Allen acknowledged that the company’s executive and board had been “misinformed about the status of critical approvals for redundancies” and said he would leave when HS2’s financial year ends in March next year.
In July, the National Audit Office (NAO) announced it had qualified HS2’s 2016/17 accounts because of enhanced redundancy payments that were made without the necessary approvals.
Of the £2.76m payouts committed under the redundancy scheme, the NAO estimated that £1.76m were not authorised because they were paid out at civil service rates.
It also found that additional enhancements had been made, which included staff due lump sums exceeding the £95,000 civil service maximum being offered “gardening leave”.
The Department of Transport wrote a letter to HS2 in March last year, giving it permission to set up the redundancy scheme, largely because the group was transferring its headquarters to Birmingham.
However, the letter stated that the redundancy terms had to be at statutory levels in compliance with HS2’s established framework agreement with the department.
Under this deal, the department had restricted HS2 redundancy payments but in return had given the company greater flexibility over pay levels so that they could match remuneration packages in the rail industry.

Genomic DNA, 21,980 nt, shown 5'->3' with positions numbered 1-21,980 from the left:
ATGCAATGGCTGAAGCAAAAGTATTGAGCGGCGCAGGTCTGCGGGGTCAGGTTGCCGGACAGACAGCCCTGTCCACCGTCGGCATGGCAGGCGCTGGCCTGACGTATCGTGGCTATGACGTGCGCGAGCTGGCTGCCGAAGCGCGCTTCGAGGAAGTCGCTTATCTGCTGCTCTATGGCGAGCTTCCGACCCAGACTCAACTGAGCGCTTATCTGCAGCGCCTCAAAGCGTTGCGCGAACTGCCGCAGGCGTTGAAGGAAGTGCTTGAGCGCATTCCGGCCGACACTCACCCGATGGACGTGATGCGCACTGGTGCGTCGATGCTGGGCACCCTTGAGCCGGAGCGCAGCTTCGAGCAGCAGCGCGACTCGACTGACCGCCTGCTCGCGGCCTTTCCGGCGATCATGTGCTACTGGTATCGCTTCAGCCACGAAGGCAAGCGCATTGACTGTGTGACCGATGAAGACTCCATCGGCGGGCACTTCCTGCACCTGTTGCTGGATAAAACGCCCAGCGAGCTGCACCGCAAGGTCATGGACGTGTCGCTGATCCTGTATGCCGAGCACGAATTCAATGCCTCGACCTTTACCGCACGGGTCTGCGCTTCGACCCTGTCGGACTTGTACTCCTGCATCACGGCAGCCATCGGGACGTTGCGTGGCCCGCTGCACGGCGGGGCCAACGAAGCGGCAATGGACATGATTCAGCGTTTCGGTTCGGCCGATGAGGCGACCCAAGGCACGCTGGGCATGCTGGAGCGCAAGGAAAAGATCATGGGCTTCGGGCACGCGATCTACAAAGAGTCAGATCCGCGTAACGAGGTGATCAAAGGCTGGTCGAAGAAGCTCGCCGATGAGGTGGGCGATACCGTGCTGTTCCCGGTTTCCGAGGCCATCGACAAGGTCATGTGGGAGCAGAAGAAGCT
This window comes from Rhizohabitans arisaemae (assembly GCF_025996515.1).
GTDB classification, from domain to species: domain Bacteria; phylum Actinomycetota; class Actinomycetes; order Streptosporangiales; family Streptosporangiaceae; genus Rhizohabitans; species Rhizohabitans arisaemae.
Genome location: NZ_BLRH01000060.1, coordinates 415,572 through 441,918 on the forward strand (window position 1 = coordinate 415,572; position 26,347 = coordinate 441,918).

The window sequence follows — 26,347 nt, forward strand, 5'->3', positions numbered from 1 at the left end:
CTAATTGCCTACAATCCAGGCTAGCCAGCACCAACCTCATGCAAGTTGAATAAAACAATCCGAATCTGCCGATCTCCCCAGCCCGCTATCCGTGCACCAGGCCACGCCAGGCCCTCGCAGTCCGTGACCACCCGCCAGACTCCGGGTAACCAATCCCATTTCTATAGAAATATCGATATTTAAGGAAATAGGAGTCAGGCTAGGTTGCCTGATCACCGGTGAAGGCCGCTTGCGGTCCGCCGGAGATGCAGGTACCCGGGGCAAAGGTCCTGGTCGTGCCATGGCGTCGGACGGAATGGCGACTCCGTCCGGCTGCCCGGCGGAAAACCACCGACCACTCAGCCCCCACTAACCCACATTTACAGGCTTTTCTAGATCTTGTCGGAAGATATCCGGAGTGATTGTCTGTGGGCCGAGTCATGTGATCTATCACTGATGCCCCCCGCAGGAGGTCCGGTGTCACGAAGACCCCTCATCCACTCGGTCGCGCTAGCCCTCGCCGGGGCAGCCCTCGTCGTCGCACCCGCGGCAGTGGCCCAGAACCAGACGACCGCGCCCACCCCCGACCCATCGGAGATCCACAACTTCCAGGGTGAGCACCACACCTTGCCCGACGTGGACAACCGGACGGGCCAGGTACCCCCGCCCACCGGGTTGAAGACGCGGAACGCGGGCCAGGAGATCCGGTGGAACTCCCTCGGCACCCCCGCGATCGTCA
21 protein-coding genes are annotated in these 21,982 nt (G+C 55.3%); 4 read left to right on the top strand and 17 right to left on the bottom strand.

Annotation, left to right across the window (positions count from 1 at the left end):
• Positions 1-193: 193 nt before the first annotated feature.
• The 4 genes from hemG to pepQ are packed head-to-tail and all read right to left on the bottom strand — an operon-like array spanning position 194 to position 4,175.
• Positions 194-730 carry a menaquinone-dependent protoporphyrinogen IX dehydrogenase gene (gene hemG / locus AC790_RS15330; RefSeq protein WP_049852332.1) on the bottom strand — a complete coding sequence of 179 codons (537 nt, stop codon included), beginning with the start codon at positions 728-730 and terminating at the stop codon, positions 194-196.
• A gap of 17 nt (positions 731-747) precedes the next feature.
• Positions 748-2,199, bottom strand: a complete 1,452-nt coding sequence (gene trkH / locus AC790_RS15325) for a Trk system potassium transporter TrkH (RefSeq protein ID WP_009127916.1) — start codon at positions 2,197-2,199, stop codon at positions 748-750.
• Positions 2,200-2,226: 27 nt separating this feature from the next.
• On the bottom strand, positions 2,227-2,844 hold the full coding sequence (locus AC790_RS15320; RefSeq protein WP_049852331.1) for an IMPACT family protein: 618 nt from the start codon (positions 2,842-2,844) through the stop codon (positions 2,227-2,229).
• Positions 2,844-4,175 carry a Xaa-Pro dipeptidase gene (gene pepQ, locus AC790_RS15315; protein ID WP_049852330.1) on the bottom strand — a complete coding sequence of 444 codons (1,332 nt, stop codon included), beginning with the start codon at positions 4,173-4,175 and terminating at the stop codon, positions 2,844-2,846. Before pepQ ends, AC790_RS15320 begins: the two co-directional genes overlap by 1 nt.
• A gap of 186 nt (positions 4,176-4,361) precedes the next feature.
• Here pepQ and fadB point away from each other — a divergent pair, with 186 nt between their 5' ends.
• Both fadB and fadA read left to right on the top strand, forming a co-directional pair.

Following the letter, HS2 asked the department again if it could enhance the payments to civil service levels.
According to the NAO, a senior official at the department told an HS2 senior executive that no enhancements would be approved.
“The NAO has seen no evidence suggesting that this instruction was passed on within the company, and retrospective approval has not been given either by the department or HM Treasury for the enhanced terms,” it said.
Despite his resignation, Allen is expected to appear before the House of Commons Public Accounts Committee next week (30 October).
He joined HS2 in October 2015 from Transport for London where he had been managing director of finance and had worked on the funding package for Crossrail.
Previously, he spent time at Schroders, Citigroup and Abbey National where he worked on financing infrastructure projects in the UK, Europe and Asia.